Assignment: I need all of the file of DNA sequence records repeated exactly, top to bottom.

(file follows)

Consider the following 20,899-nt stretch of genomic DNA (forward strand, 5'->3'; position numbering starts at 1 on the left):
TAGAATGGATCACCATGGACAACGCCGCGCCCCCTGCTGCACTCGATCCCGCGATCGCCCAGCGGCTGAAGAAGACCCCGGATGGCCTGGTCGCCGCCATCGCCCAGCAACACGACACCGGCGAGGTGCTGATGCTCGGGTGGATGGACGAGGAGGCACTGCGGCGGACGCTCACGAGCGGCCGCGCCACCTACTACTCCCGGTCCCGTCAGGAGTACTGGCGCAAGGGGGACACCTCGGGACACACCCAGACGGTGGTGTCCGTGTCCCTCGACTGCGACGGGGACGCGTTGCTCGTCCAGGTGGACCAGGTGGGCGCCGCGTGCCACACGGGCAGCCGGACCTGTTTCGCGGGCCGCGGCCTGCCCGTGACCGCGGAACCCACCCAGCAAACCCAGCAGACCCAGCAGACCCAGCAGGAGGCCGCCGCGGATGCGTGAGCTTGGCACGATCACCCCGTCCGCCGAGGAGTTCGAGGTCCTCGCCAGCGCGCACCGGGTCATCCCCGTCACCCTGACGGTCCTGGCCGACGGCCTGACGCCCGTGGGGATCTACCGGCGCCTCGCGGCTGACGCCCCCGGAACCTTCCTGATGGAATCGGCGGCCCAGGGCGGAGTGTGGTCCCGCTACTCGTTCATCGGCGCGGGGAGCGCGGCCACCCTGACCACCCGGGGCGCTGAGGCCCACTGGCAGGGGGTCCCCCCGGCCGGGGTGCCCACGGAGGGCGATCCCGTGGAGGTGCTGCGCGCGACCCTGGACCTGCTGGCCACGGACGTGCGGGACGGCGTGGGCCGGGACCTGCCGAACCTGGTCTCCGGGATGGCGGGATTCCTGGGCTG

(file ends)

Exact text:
Consider the following 20,899-nt stretch of genomic DNA (forward strand, 5'->3'; position numbering starts at 1 on the left):
TAGAATGGATCACCATGGACAACGCCGCGCCCCCTGCTGCACTCGATCCCGCGATCGCCCAGCGGCTGAAGAAGACCCCGGATGGCCTGGTCGCCGCCATCGCCCAGCAACACGACACCGGCGAGGTGCTGATGCTCGGGTGGATGGACGAGGAGGCACTGCGGCGGACGCTCACGAGCGGCCGCGCCACCTACTACTCCCGGTCCCGTCAGGAGTACTGGCGCAAGGGGGACACCTCGGGACACACCCAGACGGTGGTGTCCGTGTCCCTCGACTGCGACGGGGACGCGTTGCTCGTCCAGGTGGACCAGGTGGGCGCCGCGTGCCACACGGGCAGCCGGACCTGTTTCGCGGGCCGCGGCCTGCCCGTGACCGCGGAACCCACCCAGCAAACCCAGCAGACCCAGCAGACCCAGCAGGAGGCCGCCGCGGATGCGTGAGCTTGGCACGATCACCCCGTCCGCCGAGGAGTTCGAGGTCCTCGCCAGCGCGCACCGGGTCATCCCCGTCACCCTGACGGTCCTGGCCGACGGCCTGACGCCCGTGGGGATCTACCGGCGCCTCGCGGCTGACGCCCCCGGAACCTTCCTGATGGAATCGGCGGCCCAGGGCGGAGTGTGGTCCCGCTACTCGTTCATCGGCGCGGGGAGCGCGGCCACCCTGACCACCCGGGGCGCTGAGGCCCACTGGCAGGGGGTCCCCCCGGCCGGGGTGCCCACGGAGGGCGATCCCGTGGAGGTGCTGCGCGCGACCCTGGACCTGCTGGCCACGGACGTGCGGGACGGCGTGGGCCGGGACCTGCCGAACCTGGTCTCCGGGATGGCGGGATTCCTGGGCTG